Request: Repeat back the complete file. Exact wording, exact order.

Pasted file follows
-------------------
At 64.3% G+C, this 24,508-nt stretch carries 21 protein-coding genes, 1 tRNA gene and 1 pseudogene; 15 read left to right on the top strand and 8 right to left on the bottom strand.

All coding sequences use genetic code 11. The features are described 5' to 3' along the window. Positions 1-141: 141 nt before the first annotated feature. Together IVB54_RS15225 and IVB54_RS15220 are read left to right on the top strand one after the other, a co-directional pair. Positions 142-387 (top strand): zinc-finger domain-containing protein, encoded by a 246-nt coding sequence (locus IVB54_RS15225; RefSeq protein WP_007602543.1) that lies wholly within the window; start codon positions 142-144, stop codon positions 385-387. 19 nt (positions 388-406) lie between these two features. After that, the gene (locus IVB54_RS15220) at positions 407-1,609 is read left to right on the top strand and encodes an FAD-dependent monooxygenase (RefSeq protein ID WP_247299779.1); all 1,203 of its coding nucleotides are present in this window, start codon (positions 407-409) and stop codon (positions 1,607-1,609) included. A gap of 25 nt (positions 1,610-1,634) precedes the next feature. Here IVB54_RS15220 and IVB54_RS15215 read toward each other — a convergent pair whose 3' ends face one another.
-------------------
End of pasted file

At 64.3% G+C, this 24,508-nt stretch carries 21 protein-coding genes, 1 tRNA gene and 1 pseudogene; 15 read left to right on the top strand and 8 right to left on the bottom strand.

All coding sequences use genetic code 11. The features are described 5' to 3' along the window. Positions 1-141: 141 nt before the first annotated feature. Together IVB54_RS15225 and IVB54_RS15220 are read left to right on the top strand one after the other, a co-directional pair. Positions 142-387 (top strand): zinc-finger domain-containing protein, encoded by a 246-nt coding sequence (locus IVB54_RS15225; RefSeq protein WP_007602543.1) that lies wholly within the window; start codon positions 142-144, stop codon positions 385-387. 19 nt (positions 388-406) lie between these two features. After that, the gene (locus IVB54_RS15220) at positions 407-1,609 is read left to right on the top strand and encodes an FAD-dependent monooxygenase (RefSeq protein ID WP_247299779.1); all 1,203 of its coding nucleotides are present in this window, start codon (positions 407-409) and stop codon (positions 1,607-1,609) included. A gap of 25 nt (positions 1,610-1,634) precedes the next feature. Here IVB54_RS15220 and IVB54_RS15215 read toward each other — a convergent pair whose 3' ends face one another.